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Facing up to our sin

December 7, 2017
Deacon Faiva Po’oi

In the first reading, Isaiah tells us that God comes into our lives as comfort for our sorrow, as glory for our wonder, as power for our weakness, and as reward for our faithfulness. In the second reading, Peter admonishes the people and encourages them and us to prepare ourselves for His coming by living without strife and by living in peace. In the Gospel, John the Baptist prepares the way for Jesus’ coming by proclaiming a baptism of repentance for the forgiveness of sins.

John the Baptist had one burning mission in life, and that was to prepare the people for the coming of Jesus and the beginning of his public ministry. Part of that preparation demanded that the spotlight of truth be focused on the reality of their sins. John’s followers realized and accepted that any real relationship with Jesus would require a cleansing of heart and a change in life. John’s stern message proclaimed centuries ago is as valid today as it was then. If Christ is to enter our world and find his rightful place in this generation, then you and I must face up to and deal with the awful fact of our own sinfulness. Sin is a solid reality.

If you have any doubts about this, just read the newspaper. In a single day, a newspaper says more about sin than most priests say in a lifetime.

When John stood on the banks of the River Jordan and called on the people to repent of their sins, he was not dealing with irrelevancies. He was right on target. Sin is a fact of life and must be faced. Unless we recognize its presence in the world, in our lives, and in our very hearts, we fall more and more deeply into it.

Comparing ourselves to those people about whom we read in the newspapers, many of us might feel rather smug. After all, we have never stolen an automobile, or broken into someone’s shop or store. And hopefully, we do not plan to! We have never committed any of those violent crimes that are reported in the evening news. We might even be somewhat inclined to disassociate ourselves from the sin problem, as though we were spectators looking on from afar.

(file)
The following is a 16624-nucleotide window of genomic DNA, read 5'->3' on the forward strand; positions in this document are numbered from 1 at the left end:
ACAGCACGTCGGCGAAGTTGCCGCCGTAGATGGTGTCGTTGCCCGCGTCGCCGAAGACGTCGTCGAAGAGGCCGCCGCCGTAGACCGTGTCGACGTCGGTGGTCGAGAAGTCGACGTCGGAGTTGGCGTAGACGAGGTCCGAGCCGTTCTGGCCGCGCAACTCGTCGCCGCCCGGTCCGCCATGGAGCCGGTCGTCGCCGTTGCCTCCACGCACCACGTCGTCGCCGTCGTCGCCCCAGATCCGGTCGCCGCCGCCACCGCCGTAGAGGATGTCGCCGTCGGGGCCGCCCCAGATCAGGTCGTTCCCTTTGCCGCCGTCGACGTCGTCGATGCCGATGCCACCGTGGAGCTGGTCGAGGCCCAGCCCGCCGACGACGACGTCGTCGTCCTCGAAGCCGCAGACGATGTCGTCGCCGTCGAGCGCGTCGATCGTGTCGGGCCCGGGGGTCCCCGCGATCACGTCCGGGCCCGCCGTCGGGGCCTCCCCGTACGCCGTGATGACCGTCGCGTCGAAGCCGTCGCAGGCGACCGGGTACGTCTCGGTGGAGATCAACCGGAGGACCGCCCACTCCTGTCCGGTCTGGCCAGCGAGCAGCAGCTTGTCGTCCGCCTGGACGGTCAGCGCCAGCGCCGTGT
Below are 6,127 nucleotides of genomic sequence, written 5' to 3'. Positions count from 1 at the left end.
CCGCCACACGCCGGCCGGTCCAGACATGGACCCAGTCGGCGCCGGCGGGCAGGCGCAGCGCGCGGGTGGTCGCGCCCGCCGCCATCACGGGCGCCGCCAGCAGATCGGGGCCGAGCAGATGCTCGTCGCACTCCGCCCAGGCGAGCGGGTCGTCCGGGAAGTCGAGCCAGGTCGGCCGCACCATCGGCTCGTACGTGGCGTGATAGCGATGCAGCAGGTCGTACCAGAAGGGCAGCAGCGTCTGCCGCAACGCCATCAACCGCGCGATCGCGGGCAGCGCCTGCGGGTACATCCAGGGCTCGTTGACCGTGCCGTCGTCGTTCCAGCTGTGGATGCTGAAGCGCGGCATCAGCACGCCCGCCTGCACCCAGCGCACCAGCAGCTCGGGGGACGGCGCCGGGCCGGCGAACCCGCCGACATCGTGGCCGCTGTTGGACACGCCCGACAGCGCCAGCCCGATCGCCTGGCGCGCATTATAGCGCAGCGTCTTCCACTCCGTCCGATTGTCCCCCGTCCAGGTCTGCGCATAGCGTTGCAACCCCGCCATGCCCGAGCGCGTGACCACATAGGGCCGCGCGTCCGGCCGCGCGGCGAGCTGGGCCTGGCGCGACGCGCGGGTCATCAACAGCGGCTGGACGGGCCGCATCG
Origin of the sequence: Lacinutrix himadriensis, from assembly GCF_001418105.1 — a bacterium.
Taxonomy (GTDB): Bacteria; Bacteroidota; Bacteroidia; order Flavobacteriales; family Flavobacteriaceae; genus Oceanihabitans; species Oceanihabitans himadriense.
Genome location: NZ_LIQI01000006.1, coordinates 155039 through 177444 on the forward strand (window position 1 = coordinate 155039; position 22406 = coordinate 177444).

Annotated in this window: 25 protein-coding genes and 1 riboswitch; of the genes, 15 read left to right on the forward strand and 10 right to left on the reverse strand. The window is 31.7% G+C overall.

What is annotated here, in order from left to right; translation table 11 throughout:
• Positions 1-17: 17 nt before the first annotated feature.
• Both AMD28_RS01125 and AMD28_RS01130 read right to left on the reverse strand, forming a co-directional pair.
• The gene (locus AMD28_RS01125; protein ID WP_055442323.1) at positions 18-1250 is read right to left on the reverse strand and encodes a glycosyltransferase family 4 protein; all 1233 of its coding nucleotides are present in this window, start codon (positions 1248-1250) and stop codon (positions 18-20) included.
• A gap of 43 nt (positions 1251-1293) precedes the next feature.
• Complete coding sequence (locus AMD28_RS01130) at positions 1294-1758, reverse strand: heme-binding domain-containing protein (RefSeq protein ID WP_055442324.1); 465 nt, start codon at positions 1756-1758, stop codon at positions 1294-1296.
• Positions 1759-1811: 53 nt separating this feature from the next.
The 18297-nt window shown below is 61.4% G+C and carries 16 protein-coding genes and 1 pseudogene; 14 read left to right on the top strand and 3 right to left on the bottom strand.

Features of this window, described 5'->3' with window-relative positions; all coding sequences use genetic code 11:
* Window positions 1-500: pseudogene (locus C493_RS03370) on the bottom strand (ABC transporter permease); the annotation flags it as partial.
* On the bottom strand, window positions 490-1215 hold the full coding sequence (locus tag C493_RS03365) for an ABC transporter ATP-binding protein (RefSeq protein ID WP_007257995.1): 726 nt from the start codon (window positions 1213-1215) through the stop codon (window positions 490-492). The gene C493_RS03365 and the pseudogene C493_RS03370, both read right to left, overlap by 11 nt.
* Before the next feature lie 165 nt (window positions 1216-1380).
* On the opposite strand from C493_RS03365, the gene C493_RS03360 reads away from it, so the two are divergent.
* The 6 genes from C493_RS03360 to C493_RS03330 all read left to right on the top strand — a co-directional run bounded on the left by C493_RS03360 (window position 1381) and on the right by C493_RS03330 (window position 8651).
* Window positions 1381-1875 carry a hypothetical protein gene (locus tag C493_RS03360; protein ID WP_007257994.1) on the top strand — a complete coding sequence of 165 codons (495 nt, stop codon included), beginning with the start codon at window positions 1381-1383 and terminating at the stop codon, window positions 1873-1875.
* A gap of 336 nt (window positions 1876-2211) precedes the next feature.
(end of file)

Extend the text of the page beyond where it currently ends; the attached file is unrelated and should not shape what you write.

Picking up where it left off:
But when Jesus comes, that kind of attitude will not be enough. Jesus goes behind the actual deed and deals with sin at its source. He takes us on a tour of our hearts and minds and shows us the seed beds where sin first takes root. Jesus knew that sin is the result of a deep-seated wrongness in the human heart. All of us have it. There is something wrong on the inside that makes us hate and hurtful toward other, often choosing to use and abuse each other and our very selves.

This is what the coming of Jesus is all about. We are encouraged to face the reality of our own sinfulness so that, with his help, we may find a cure!

All of us can understand the necessity of making this kind of change! If Christ is to be a real part of our lives, we must make some serious effort to repent and to conform to his standards. If we cannot do this, then our celebration of advent is little more than a sham.

God continues to give us ample opportunities to change our lives and follow the way that Jesus taught us. God is still with us, clearing the path and setting up circumstances so we can come to know him better through the life and teachings of Jesus. God is always with us, constantly leading us and welcoming us to a closer relationship with him.

May the holy Eucharist bring us together as one family united by God’s love.

Deacon Po’oi serves at St. Timothy Parish, San Mateo.

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